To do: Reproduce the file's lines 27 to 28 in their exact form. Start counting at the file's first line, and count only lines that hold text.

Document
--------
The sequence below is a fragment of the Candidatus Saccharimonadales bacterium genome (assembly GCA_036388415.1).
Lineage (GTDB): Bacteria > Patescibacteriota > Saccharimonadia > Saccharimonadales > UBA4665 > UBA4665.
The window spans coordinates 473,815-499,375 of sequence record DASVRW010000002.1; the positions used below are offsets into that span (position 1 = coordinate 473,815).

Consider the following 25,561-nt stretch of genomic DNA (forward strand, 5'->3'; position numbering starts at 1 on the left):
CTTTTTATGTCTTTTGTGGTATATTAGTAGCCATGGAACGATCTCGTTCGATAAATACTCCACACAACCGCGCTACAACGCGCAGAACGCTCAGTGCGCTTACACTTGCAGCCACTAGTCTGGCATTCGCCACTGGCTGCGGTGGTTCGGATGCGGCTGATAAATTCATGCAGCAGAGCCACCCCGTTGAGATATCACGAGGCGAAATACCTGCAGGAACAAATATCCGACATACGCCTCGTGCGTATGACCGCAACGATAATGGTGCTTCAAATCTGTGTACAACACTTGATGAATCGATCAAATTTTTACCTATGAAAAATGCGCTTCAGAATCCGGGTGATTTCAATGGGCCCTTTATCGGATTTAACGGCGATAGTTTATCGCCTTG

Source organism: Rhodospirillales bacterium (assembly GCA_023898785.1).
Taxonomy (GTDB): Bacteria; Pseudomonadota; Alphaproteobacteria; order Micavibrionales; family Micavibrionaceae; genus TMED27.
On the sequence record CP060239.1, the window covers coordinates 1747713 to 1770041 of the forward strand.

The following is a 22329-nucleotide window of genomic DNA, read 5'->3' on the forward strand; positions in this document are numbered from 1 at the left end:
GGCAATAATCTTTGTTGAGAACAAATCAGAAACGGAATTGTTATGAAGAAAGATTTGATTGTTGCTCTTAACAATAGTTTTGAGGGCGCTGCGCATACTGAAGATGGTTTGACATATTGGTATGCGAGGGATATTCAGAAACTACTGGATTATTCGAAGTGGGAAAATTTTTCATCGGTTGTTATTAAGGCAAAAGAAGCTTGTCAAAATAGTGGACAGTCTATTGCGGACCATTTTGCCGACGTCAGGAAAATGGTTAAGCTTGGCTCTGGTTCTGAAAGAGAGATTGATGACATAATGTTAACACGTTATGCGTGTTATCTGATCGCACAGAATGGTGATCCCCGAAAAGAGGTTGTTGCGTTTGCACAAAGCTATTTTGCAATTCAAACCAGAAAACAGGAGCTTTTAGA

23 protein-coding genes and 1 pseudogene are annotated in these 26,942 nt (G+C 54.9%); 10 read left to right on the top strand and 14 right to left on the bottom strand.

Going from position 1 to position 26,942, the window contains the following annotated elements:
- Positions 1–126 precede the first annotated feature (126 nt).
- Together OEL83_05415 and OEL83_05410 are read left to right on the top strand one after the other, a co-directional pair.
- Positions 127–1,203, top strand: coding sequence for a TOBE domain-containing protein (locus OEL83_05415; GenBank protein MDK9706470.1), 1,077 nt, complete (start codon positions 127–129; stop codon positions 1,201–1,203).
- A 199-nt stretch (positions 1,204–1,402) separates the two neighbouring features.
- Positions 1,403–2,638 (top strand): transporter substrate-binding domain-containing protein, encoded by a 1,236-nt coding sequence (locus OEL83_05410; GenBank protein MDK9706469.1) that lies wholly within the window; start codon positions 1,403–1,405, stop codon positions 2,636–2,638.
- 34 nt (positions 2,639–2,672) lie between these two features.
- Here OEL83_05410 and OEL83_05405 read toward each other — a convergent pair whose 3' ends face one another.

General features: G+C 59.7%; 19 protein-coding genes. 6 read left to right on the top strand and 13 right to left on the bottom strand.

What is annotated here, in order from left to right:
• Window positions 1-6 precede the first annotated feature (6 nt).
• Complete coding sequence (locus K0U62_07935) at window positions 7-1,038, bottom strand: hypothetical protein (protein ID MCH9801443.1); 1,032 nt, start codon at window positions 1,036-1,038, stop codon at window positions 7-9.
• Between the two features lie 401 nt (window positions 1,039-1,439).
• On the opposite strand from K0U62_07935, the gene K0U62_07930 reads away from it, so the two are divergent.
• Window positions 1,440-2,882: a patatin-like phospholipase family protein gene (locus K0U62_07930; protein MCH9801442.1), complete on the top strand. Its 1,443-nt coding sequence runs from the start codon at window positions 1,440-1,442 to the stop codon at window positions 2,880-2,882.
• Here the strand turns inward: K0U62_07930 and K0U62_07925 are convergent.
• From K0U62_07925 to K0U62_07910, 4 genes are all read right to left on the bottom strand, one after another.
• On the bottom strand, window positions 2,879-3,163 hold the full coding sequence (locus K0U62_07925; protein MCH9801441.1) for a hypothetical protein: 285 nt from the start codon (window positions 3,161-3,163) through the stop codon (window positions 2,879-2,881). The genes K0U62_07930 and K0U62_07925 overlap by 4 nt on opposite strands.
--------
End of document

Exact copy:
• Here the strand turns inward: K0U62_07930 and K0U62_07925 are convergent.
• From K0U62_07925 to K0U62_07910, 4 genes are all read right to left on the bottom strand, one after another.